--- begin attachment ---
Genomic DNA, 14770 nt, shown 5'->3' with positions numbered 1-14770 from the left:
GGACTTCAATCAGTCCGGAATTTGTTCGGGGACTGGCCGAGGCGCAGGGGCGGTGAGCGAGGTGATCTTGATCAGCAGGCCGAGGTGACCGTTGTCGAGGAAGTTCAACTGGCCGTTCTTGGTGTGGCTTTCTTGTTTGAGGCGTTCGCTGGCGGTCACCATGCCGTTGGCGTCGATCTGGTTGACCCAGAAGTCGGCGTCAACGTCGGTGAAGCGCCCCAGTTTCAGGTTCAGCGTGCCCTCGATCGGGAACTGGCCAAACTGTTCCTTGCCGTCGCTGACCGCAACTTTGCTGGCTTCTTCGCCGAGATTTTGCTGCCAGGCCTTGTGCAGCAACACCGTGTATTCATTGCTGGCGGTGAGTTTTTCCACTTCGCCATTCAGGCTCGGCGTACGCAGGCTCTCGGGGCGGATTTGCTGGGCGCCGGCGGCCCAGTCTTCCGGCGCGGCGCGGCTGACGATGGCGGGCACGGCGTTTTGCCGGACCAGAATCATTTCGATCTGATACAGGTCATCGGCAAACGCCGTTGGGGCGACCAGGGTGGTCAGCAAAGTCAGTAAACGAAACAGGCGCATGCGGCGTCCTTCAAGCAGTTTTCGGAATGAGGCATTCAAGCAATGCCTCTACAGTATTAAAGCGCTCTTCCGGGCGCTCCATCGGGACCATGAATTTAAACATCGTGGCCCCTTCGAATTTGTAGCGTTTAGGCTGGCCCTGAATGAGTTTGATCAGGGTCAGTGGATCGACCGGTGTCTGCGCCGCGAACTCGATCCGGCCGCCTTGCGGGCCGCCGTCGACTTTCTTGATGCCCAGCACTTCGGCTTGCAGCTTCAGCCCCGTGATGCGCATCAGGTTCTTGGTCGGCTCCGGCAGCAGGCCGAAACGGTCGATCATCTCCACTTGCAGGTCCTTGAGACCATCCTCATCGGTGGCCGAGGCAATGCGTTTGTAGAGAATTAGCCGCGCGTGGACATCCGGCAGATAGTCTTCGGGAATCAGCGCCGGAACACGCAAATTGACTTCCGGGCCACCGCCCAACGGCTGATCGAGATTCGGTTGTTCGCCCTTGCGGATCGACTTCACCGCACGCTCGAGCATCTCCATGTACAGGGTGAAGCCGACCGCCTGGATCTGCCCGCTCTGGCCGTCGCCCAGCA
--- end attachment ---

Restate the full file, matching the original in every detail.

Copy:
Genomic DNA, 14770 nt, shown 5'->3' with positions numbered 1-14770 from the left:
GGACTTCAATCAGTCCGGAATTTGTTCGGGGACTGGCCGAGGCGCAGGGGCGGTGAGCGAGGTGATCTTGATCAGCAGGCCGAGGTGACCGTTGTCGAGGAAGTTCAACTGGCCGTTCTTGGTGTGGCTTTCTTGTTTGAGGCGTTCGCTGGCGGTCACCATGCCGTTGGCGTCGATCTGGTTGACCCAGAAGTCGGCGTCAACGTCGGTGAAGCGCCCCAGTTTCAGGTTCAGCGTGCCCTCGATCGGGAACTGGCCAAACTGTTCCTTGCCGTCGCTGACCGCAACTTTGCTGGCTTCTTCGCCGAGATTTTGCTGCCAGGCCTTGTGCAGCAACACCGTGTATTCATTGCTGGCGGTGAGTTTTTCCACTTCGCCATTCAGGCTCGGCGTACGCAGGCTCTCGGGGCGGATTTGCTGGGCGCCGGCGGCCCAGTCTTCCGGCGCGGCGCGGCTGACGATGGCGGGCACGGCGTTTTGCCGGACCAGAATCATTTCGATCTGATACAGGTCATCGGCAAACGCCGTTGGGGCGACCAGGGTGGTCAGCAAAGTCAGTAAACGAAACAGGCGCATGCGGCGTCCTTCAAGCAGTTTTCGGAATGAGGCATTCAAGCAATGCCTCTACAGTATTAAAGCGCTCTTCCGGGCGCTCCATCGGGACCATGAATTTAAACATCGTGGCCCCTTCGAATTTGTAGCGTTTAGGCTGGCCCTGAATGAGTTTGATCAGGGTCAGTGGATCGACCGGTGTCTGCGCCGCGAACTCGATCCGGCCGCCTTGCGGGCCGCCGTCGACTTTCTTGATGCCCAGCACTTCGGCTTGCAGCTTCAGCCCCGTGATGCGCATCAGGTTCTTGGTCGGCTCCGGCAGCAGGCCGAAACGGTCGATCATCTCCACTTGCAGGTCCTTGAGACCATCCTCATCGGTGGCCGAGGCAATGCGTTTGTAGAGAATTAGCCGCGCGTGGACATCCGGCAGATAGTCTTCGGGAATCAGCGCCGGAACACGCAAATTGACTTCCGGGCCACCGCCCAACGGCTGATCGAGATTCGGTTGTTCGCCCTTGCGGATCGACTTCACCGCACGCTCGAGCATCTCCATGTACAGGGTGAAGCCGACCGCCTGGATCTGCCCGCTCTGGCCGTCGCCCAGCA